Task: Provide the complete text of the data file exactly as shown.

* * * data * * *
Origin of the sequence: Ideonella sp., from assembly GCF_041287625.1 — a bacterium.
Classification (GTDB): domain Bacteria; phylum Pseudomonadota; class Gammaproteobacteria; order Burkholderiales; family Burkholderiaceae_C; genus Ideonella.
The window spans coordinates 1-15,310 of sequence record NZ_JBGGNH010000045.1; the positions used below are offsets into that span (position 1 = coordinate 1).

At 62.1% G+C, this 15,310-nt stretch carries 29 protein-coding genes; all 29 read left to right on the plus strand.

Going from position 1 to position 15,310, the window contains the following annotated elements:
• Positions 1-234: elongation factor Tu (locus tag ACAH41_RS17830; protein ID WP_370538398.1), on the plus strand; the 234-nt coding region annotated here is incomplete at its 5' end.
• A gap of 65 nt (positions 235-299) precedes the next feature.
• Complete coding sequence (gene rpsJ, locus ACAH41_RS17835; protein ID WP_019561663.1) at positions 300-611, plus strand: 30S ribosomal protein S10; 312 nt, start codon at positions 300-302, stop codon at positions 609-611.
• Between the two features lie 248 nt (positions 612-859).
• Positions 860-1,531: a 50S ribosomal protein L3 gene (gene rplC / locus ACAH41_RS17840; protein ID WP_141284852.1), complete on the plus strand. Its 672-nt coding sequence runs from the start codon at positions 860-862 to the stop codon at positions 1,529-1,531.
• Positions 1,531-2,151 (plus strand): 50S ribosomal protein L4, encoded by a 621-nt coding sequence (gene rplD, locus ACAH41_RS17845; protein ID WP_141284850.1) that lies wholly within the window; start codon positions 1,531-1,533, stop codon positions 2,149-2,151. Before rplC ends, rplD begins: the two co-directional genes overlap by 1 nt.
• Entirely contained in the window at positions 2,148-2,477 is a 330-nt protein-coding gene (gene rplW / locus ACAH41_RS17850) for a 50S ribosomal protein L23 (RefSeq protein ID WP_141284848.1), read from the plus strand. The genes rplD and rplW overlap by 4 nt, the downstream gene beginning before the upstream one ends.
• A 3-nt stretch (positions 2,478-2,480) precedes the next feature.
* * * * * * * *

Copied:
Origin of the sequence: Ideonella sp., from assembly GCF_041287625.1 — a bacterium.
Classification (GTDB): domain Bacteria; phylum Pseudomonadota; class Gammaproteobacteria; order Burkholderiales; family Burkholderiaceae_C; genus Ideonella.
The window spans coordinates 1-15,310 of sequence record NZ_JBGGNH010000045.1; the positions used below are offsets into that span (position 1 = coordinate 1).

At 62.1% G+C, this 15,310-nt stretch carries 29 protein-coding genes; all 29 read left to right on the plus strand.

Going from position 1 to position 15,310, the window contains the following annotated elements:
• Positions 1-234: elongation factor Tu (locus tag ACAH41_RS17830; protein ID WP_370538398.1), on the plus strand; the 234-nt coding region annotated here is incomplete at its 5' end.
• A gap of 65 nt (positions 235-299) precedes the next feature.
• Complete coding sequence (gene rpsJ, locus ACAH41_RS17835; protein ID WP_019561663.1) at positions 300-611, plus strand: 30S ribosomal protein S10; 312 nt, start codon at positions 300-302, stop codon at positions 609-611.
• Between the two features lie 248 nt (positions 612-859).
• Positions 860-1,531: a 50S ribosomal protein L3 gene (gene rplC / locus ACAH41_RS17840; protein ID WP_141284852.1), complete on the plus strand. Its 672-nt coding sequence runs from the start codon at positions 860-862 to the stop codon at positions 1,529-1,531.
• Positions 1,531-2,151 (plus strand): 50S ribosomal protein L4, encoded by a 621-nt coding sequence (gene rplD, locus ACAH41_RS17845; protein ID WP_141284850.1) that lies wholly within the window; start codon positions 1,531-1,533, stop codon positions 2,149-2,151. Before rplC ends, rplD begins: the two co-directional genes overlap by 1 nt.
• Entirely contained in the window at positions 2,148-2,477 is a 330-nt protein-coding gene (gene rplW / locus ACAH41_RS17850) for a 50S ribosomal protein L23 (RefSeq protein ID WP_141284848.1), read from the plus strand. The genes rplD and rplW overlap by 4 nt, the downstream gene beginning before the upstream one ends.
• A 3-nt stretch (positions 2,478-2,480) precedes the next feature.